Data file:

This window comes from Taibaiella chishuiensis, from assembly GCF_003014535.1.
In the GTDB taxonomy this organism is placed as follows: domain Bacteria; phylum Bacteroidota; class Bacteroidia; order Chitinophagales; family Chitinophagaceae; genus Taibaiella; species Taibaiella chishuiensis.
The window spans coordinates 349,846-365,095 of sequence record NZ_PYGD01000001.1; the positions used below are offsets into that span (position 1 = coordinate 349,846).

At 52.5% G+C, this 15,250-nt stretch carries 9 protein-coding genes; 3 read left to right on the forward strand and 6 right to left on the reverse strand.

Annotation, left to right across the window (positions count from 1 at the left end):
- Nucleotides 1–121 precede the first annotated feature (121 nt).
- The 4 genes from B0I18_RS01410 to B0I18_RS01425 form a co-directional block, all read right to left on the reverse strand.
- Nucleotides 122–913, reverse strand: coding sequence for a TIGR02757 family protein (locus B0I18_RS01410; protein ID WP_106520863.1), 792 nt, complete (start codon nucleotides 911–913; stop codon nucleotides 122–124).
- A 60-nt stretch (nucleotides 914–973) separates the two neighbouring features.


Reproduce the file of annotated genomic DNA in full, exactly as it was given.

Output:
This window comes from Taibaiella chishuiensis, from assembly GCF_003014535.1.
In the GTDB taxonomy this organism is placed as follows: domain Bacteria; phylum Bacteroidota; class Bacteroidia; order Chitinophagales; family Chitinophagaceae; genus Taibaiella; species Taibaiella chishuiensis.
The window spans coordinates 349,846-365,095 of sequence record NZ_PYGD01000001.1; the positions used below are offsets into that span (position 1 = coordinate 349,846).

At 52.5% G+C, this 15,250-nt stretch carries 9 protein-coding genes; 3 read left to right on the forward strand and 6 right to left on the reverse strand.

Annotation, left to right across the window (positions count from 1 at the left end):
- Nucleotides 1–121 precede the first annotated feature (121 nt).
- The 4 genes from B0I18_RS01410 to B0I18_RS01425 form a co-directional block, all read right to left on the reverse strand.
- Nucleotides 122–913, reverse strand: coding sequence for a TIGR02757 family protein (locus B0I18_RS01410; protein ID WP_106520863.1), 792 nt, complete (start codon nucleotides 911–913; stop codon nucleotides 122–124).
- A 60-nt stretch (nucleotides 914–973) separates the two neighbouring features.